Atom C2758, 32GB ECC RAM, 4x4TB in RAIDZ2 (losing that much storage was painful, and the $1200AUD upgrade path to 4x8TB even more so) with a 128GB SSD as L2ARC.

I found out some time later that I probably wanted an SLOG device instead but I'm really too afraid to touch my config. FWIW it's pretty stable on FreeBSD 10.3 with around 5GB RAM in use.

Your L2ARC shouldn't be bigger than 5x your system memory, ZFS has to keep mapping tables in-memory to determine where data on the L2ARC is stored, the bigger it gets the more memory you take away from your in-memory ARC, which can lead to worse performance than before since more data is having to come from your much higher-latency and lower bandwidth L2ARC or straight from spinning disks.

RAIDZ is a performance killer right off the bat, I would switch to using mirrored vdev's instead if throughput is an issue for you. Parity calculation kills write speeds, especially on slower CPU's like a C2758, and RAIDZ doesn't give you any extra throughput on reads since there's only one usable copy of a stripe to read from. I have 2x4TB disks in my pool as a mirrored vdev (with an additional 2x3TB coming after I get my 128GB flash drive for XenServer to free up my second 3TB disk again) and I get reads over 500MB/sec using 10Gig-E to my XenServer host, and equally fast writes. Disks are fairly cheap, RAIDZ is not a good solution if you need performance, and if you are using four disks in RAIDZ-2 you would lose the same amount of storage using two mirrored vdev's anyway (and save the increased potential of a rebuild failing due to multiple disk failures that is increasingly common on higher capacity drives).

If writes are a bigger problem for you, then, yes, a SLOG device will help - but any random SSD is not going to do. If you are using a SLOG ZFS expects it will not corrupt in-flight data following a power loss, even a "high-end" SSD like a Samsung 850 Pro or a Crucial MX200 will lose data in the event of a power failure. You also don't want a SLOG that isn't mirrored, if your SLOG is corrupted you just lost your entire pool. In addition you need a SSD with proper power-failure protection like the Intel DC series. Also, large writes skip the SLOG (>64KB) entirely, so if you are bandwidth bound (either from network or to disk) it is not going to help, if you are IOPS bound it can help tremendously.

Also, you mention 4x4TB and 4x8TB, I assume your issue is the available disk bays in your system? I personally ignore high-capacity drives as they are far too expensive, and my HP ML10 that I run FreeNAS off only has 1 internal drive bay (with a $50 add-on I can buy to install an extra 3), instead of dealing with internal drives as well as limited capacity I bought a cheap DAS array (Lenovo SA120, here's a picture of mine and my cheap TP-Link layer 3 switch http://i.imgur.com/eEvtP6Z.jpg) that cost me $200USD and connected it with an equally cheap LSI 9200-8e SAS HBA ($40), I now have 12 hot-swap drive bays and can replace my FreeNAS box without worrying about how many bays it has, if I need more I just need to buy an additional enclosure and daisy chain it off the first. This isn't a dirt cheap solution by any means (my homelab gear is easily worth over $1500 at this point, including my Lenovo TD340 acting as my XenServer host), but it will save you money in the long run by allowing you to easily buy many cheaper drives than fewer more expensive (but high capacity) ones.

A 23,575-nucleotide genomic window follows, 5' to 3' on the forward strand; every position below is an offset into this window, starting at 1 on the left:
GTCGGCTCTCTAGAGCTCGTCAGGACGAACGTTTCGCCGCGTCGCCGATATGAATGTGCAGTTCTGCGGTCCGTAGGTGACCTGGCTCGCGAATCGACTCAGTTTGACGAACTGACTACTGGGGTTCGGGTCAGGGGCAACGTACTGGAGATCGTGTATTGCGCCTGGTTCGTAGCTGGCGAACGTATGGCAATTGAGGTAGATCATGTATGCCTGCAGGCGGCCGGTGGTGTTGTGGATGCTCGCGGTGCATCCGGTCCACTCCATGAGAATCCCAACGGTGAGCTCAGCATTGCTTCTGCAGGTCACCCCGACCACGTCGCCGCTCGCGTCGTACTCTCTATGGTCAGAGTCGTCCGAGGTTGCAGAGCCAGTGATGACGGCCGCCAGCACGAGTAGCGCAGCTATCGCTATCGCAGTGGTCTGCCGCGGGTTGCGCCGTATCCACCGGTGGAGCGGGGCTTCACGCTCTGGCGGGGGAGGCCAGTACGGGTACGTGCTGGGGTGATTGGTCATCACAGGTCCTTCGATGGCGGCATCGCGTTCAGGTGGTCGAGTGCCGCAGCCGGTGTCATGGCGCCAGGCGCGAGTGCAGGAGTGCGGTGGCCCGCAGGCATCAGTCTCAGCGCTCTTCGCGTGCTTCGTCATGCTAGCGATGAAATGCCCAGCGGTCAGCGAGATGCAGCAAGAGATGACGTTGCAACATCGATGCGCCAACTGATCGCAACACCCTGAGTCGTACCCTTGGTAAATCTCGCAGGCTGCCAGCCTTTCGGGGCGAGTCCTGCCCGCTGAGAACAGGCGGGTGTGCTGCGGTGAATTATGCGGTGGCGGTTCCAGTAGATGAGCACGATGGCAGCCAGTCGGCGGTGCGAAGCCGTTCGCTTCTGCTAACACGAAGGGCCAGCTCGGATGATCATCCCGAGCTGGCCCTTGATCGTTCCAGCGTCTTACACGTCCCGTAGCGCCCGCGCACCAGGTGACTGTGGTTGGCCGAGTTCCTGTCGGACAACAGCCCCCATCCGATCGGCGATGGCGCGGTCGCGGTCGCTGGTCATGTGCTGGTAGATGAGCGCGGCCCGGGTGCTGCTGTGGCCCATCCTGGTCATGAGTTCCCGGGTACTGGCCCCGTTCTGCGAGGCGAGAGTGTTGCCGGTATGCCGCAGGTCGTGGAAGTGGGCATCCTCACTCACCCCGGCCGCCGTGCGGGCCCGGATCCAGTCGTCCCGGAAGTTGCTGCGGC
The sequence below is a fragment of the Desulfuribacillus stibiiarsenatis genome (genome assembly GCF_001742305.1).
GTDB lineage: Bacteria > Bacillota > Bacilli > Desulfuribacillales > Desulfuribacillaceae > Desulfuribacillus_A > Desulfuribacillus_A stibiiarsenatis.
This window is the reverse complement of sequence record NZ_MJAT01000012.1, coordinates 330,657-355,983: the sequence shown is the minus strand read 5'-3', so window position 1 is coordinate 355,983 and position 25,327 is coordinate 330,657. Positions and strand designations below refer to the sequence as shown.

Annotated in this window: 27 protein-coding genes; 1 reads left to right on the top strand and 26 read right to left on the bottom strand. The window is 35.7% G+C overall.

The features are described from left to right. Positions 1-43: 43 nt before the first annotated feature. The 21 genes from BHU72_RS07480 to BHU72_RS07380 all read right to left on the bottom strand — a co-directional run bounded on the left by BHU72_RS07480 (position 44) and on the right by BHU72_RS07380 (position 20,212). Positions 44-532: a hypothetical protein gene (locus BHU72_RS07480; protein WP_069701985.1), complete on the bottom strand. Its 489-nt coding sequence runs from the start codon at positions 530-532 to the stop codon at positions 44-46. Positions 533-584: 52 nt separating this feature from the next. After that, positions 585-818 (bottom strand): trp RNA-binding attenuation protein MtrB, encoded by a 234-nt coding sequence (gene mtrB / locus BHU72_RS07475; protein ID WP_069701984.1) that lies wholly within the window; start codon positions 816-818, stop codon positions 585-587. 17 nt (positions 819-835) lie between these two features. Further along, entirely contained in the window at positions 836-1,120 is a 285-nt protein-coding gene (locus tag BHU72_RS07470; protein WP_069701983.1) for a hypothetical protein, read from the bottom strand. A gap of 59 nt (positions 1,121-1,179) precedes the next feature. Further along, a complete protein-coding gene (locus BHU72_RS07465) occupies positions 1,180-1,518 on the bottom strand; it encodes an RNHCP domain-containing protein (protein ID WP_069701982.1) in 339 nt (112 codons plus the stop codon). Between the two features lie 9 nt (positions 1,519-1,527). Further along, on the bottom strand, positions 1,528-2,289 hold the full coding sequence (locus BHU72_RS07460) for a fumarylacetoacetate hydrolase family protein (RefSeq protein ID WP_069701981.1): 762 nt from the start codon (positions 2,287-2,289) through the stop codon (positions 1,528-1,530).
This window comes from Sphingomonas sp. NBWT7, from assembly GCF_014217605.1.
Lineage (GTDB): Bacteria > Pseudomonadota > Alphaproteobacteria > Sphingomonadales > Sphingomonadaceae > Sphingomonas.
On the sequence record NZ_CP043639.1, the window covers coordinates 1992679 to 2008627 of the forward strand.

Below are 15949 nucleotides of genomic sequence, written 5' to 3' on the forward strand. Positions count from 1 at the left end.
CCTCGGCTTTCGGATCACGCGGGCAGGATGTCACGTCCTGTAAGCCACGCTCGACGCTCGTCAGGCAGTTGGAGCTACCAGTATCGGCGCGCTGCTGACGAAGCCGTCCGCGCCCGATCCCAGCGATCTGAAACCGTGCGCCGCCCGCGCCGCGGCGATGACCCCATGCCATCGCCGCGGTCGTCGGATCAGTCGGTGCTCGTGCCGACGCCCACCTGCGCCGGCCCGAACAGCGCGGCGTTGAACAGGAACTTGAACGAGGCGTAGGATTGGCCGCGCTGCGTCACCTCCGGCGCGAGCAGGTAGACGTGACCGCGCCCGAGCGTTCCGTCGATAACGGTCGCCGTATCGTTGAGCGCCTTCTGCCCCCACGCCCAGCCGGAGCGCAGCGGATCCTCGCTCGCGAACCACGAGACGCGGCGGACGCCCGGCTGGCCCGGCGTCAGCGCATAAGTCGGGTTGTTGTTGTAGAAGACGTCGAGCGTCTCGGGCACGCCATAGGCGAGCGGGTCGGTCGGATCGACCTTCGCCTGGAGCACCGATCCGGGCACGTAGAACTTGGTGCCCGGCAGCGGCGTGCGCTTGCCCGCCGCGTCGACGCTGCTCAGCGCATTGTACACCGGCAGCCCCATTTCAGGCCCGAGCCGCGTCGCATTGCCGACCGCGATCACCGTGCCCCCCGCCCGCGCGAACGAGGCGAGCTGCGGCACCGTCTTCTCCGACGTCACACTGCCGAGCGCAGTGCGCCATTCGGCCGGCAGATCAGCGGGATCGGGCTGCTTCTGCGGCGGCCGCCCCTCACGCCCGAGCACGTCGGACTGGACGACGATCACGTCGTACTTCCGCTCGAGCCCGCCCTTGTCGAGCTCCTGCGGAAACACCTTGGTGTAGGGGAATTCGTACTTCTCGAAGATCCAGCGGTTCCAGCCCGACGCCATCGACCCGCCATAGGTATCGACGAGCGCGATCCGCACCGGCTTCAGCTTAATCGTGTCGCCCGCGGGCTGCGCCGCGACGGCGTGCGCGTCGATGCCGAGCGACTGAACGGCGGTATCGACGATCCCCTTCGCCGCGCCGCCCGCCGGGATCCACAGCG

And at this point I give up and go back to an off the shelf solution.

I do have mirrored vdevs but now you've made me doubt what configuration I put them in.

This stuff is so advanced it's not funny.

Also, where should I read up about DAS arrays? I didn't even know that was an option when I started building.

Edit: thanks for your help here - you don't have an email address listed in your profile but I'd like to discuss this further if you have the time.

DAS arrays are extremely easy to understand, they're just "expanders" - SAS has special support built in for this, in servers you typically have the front drive bays connected to a single SAS port on the board instead of individual cables running to each drive, a DAS is the same thing just as an external enclosure with separate power. You connect it to a basic SAS HBA with an external SAS port (SFF-8088), like the LSI 9200-8e I mentioned and it just shows up as a bunch of drives to your operating system. There's some special control services you have to the enclosure depending on the model through a protocol called SAS Enclosure Services (SES), my Lenovo SA120 uses this to manage things like fan speeds (very important, because every time it loses power it resets to HIGH which is VERY LOUD, I have a boot script on my FreeNAS box to set this back down to LOW which is much more manageable).